Formula Writing
Formula Writing
The naming is the tricky bit! Once you’ve been given the name, the formula writing is easy as long as you know the formula and charges of the polyatomic ions. The prefixes of a molecular compound make it really easy since the prefix tells you how many atoms are present! Roman numerals are your friend: they tell you the charge on the transition metal. Remember, Ag, Cd, and Zn are usually not written with a Roman numeral—arrange the symbols in alphabetical order, and the first listed is +1, while the other two are +2. Most important, the sum of the charges must add up to zero in order to form a neutral compound. The “crisscross method” is very useful—the charge on one ion becomes the subscript on the other. Always double-check to see that the subscripts are in their lowest terms! Here are some examples:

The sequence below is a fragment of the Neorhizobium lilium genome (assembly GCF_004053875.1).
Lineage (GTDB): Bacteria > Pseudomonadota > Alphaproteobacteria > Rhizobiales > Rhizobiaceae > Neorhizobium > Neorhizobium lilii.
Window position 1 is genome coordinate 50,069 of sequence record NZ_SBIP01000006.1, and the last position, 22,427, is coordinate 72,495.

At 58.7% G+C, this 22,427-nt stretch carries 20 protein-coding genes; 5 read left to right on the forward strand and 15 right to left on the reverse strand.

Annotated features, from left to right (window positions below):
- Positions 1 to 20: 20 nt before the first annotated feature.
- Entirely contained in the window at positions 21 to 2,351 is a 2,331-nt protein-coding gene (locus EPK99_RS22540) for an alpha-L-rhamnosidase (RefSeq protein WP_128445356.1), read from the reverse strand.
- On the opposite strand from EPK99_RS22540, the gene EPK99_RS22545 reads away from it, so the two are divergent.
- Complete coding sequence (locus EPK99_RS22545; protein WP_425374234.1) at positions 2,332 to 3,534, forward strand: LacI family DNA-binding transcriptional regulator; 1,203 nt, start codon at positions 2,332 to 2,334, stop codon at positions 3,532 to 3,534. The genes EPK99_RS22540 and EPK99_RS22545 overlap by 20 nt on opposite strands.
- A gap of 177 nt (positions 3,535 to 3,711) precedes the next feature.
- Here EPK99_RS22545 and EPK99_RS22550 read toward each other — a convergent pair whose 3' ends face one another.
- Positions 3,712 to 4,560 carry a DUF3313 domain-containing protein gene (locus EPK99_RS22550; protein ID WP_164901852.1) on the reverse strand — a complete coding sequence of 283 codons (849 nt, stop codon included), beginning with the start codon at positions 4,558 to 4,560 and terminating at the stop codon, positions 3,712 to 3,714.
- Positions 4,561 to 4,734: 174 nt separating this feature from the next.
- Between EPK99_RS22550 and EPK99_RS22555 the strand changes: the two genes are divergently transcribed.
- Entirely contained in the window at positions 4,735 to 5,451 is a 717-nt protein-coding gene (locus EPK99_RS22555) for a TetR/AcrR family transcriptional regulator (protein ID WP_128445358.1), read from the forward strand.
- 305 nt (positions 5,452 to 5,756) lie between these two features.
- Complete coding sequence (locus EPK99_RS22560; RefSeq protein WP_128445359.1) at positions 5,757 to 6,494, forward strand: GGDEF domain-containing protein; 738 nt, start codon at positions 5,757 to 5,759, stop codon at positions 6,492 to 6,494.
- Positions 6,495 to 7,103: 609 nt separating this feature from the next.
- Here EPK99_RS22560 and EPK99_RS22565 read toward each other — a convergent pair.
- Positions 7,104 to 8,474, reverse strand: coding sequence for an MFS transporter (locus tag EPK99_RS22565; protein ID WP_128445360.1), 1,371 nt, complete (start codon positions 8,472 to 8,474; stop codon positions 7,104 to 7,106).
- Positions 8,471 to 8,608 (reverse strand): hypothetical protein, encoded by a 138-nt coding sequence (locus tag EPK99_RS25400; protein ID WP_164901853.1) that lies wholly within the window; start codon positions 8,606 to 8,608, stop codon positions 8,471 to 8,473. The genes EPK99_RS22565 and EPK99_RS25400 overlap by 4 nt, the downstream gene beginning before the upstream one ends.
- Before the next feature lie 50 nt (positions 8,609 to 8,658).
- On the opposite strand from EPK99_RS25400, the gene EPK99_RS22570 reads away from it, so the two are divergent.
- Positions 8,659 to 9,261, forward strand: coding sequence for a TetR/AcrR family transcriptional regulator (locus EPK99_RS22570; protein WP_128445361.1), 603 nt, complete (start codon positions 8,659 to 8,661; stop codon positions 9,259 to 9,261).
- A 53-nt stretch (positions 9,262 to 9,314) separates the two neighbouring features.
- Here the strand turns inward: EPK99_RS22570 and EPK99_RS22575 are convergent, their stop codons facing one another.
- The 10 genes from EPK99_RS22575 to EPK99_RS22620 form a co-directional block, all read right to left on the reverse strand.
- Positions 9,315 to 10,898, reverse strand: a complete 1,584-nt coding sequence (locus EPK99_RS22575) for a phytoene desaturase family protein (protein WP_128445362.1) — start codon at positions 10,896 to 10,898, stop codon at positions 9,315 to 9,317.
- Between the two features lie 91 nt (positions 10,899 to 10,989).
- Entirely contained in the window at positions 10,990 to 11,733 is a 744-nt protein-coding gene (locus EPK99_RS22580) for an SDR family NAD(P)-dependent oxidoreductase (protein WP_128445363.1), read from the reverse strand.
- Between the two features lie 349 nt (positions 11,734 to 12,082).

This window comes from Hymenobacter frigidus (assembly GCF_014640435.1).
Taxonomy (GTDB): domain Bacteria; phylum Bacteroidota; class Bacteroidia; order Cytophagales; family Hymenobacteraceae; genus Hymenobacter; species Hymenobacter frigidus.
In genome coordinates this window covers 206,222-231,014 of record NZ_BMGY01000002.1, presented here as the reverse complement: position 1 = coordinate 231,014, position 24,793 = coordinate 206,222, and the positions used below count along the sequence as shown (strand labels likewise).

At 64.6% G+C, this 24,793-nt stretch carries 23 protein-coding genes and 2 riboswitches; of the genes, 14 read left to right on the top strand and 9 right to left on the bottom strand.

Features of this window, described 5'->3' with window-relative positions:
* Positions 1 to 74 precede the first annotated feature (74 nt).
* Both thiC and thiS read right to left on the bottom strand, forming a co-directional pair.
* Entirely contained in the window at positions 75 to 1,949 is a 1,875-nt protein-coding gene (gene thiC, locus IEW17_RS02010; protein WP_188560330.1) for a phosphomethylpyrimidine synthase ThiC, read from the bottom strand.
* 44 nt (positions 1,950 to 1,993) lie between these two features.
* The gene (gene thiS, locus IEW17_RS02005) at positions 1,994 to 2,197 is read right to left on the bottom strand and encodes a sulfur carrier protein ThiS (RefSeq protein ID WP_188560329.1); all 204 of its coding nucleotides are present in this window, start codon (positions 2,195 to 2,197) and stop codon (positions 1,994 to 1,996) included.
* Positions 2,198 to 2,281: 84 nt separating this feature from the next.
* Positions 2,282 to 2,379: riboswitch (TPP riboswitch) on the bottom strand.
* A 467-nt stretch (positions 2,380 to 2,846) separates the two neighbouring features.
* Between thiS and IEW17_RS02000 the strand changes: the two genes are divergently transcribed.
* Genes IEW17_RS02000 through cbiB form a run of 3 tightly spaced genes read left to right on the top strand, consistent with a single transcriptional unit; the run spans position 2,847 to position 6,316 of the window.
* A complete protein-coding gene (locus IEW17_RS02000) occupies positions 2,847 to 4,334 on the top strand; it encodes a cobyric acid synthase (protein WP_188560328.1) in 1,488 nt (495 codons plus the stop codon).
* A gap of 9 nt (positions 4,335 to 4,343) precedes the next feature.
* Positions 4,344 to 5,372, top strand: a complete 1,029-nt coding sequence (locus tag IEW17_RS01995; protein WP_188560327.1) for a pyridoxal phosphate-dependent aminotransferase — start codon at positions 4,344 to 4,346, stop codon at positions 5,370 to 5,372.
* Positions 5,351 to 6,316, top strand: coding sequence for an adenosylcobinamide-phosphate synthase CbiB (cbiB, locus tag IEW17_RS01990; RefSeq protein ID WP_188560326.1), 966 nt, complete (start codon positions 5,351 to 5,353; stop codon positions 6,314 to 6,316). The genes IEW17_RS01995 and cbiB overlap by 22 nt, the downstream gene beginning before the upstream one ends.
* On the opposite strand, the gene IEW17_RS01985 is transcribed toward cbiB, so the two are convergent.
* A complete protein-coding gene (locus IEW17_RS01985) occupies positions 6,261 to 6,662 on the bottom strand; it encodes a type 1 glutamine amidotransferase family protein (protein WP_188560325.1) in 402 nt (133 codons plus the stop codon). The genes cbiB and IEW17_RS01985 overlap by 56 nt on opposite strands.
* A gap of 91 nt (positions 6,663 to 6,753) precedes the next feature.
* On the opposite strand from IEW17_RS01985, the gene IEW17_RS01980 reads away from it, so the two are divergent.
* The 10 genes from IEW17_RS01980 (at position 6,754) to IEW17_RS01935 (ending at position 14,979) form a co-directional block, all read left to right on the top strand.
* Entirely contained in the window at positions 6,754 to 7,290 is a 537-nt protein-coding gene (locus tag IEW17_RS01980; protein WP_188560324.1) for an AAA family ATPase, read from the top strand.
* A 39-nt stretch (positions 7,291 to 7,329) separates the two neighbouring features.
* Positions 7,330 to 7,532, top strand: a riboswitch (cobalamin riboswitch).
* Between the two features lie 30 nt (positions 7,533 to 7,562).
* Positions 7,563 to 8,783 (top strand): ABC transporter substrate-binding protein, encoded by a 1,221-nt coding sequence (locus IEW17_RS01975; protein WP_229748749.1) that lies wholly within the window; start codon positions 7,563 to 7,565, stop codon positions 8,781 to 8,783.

Fill in the following chart with the proper chemical formulas. If the charges are missing, it’s because you should already know them or be able to determine them from their position in the periodic table.
Ag Si2+ Cu+ Ba NH4 P5+ Mn7+
N
O
Br
S
SO4
ClO2
PO3
Fill in the following chart with the proper chemical names. If the charges are missing, again, it is because you should already know them or be able to determine them from their position in the periodic table.
Ag Si2+ Cu+ Ba NH4 P5+ Mn7+
N
O
Br
S
SO4
ClO2
PO3
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